PRG has a particular interest in helping college, university and nonprofit leaders to articulate their vision effectively and find their individual “voice.” So we were delighted to see this piece by Bret Stephens of the New York Times offering tips for aspiring op-ed writers.
Lisa and I follow media coverage of higher education closely and publish a wide range of leadership op-eds in The Scan, our free daily and weekly newsletter. (You can sign up here.) We’ve observed an explosion of channels where academic leaders, administrators and faculty members can share their expert opinions on a wide range of topics.
The University of Oregon’s new president, Michael Schill, is in an unprecedented leadership position: accepting what he calls a “jaw-dropping $500 million gift” from Nike co-founder Phil Knight and his wife Penny. He has done so with vision and grace. Continue reading
William Bowen and Michael McPherson’s recent essay in Vox is a feisty and frank challenge to the negative hype about higher ed that seems so prevalent today.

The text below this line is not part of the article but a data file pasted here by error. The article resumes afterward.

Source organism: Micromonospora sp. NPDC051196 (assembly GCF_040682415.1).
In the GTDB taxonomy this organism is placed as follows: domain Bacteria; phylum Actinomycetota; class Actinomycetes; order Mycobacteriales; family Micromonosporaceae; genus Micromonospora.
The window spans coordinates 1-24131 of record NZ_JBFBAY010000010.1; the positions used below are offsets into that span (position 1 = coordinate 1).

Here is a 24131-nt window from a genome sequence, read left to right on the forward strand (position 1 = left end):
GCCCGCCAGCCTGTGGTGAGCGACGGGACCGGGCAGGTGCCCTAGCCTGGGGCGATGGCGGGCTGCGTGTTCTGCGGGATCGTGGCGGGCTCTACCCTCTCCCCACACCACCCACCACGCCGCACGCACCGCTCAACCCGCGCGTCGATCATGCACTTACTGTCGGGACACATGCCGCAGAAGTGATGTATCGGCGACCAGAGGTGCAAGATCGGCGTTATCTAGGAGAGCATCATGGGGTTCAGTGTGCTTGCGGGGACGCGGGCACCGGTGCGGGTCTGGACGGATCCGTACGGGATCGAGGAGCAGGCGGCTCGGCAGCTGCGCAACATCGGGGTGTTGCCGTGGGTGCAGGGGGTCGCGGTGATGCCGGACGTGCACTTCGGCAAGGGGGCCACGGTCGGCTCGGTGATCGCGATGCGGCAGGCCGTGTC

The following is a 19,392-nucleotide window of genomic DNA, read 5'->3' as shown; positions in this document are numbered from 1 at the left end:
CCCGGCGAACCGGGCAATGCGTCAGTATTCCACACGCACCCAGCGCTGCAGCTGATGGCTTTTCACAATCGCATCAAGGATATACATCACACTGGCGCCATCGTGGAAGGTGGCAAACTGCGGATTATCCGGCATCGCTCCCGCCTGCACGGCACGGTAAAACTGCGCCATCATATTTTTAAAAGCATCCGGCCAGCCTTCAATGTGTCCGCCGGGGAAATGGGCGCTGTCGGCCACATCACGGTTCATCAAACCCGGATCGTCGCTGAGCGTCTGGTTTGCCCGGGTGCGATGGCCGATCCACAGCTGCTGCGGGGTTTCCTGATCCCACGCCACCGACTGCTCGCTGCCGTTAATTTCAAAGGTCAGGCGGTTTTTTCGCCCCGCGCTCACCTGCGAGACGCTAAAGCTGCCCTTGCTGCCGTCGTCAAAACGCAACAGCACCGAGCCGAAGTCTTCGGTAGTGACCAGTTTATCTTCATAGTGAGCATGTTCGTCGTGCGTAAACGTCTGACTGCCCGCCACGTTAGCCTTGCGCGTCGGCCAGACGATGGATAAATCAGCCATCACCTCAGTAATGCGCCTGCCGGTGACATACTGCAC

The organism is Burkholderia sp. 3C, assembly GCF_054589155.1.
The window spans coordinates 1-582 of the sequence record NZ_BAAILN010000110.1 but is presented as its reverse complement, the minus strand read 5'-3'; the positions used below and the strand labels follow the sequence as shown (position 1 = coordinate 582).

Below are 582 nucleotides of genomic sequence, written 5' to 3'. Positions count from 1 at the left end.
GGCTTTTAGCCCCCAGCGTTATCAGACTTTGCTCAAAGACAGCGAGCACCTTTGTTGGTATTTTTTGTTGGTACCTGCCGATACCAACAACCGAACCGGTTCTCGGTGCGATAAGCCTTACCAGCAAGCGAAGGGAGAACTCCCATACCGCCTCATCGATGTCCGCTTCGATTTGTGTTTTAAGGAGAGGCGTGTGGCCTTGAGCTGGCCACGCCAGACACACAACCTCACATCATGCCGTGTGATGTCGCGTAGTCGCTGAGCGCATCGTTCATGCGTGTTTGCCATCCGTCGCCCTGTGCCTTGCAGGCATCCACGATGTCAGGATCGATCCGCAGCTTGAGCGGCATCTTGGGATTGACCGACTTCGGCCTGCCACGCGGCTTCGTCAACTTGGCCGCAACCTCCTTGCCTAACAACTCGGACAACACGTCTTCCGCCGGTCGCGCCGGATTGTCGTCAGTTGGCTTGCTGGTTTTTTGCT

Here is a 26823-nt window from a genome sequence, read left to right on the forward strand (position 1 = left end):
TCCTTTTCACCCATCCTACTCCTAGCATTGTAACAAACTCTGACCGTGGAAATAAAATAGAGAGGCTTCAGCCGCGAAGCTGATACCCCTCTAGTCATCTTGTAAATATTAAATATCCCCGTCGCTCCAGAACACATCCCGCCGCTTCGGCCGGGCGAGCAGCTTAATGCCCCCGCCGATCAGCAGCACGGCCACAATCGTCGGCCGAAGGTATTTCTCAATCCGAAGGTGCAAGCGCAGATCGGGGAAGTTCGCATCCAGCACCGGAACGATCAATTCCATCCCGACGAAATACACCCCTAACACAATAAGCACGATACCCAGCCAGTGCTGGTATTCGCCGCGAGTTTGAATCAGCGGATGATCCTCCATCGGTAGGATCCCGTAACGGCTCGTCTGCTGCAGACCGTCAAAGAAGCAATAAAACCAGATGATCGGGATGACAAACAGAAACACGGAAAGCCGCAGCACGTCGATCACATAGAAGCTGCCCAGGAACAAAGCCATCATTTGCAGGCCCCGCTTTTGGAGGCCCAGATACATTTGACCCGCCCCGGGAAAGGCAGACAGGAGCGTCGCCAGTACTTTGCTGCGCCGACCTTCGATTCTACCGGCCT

“Commentators, politicians and journalists have thrown themselves—and, in turn, the public—into a state of persistent panic about the future of higher education with scary talk about spiraling student-load debt, worthless degrees, and reckless spending by colleges. But the doomsday is overblown.”
This piece is not just well considered and well written, it is one of the clearest explanations I have yet seen about some of the real challenges facing higher education versus the sensationalized and sometimes inaccurate public dialogue often fueled by media and politicians. Continue reading
“One of the pivotal questions of our times that merits debating is merit itself.”
So begins Nancy Cantor’s recent essay in The Atlantic, described as a “dispatch from the Aspen Ideas Festival” where Cantor was a featured speaker this year.
I have known Nancy for a long time now, where as University of Michigan provost and social psychologist she was deeply involved in the institution’s defense of affirmative action in admissions. We experienced first-hand her passion for the issues of diversity and inclusion, and her articulation that all students benefit deeply from a richly diverse campus environment. Continue reading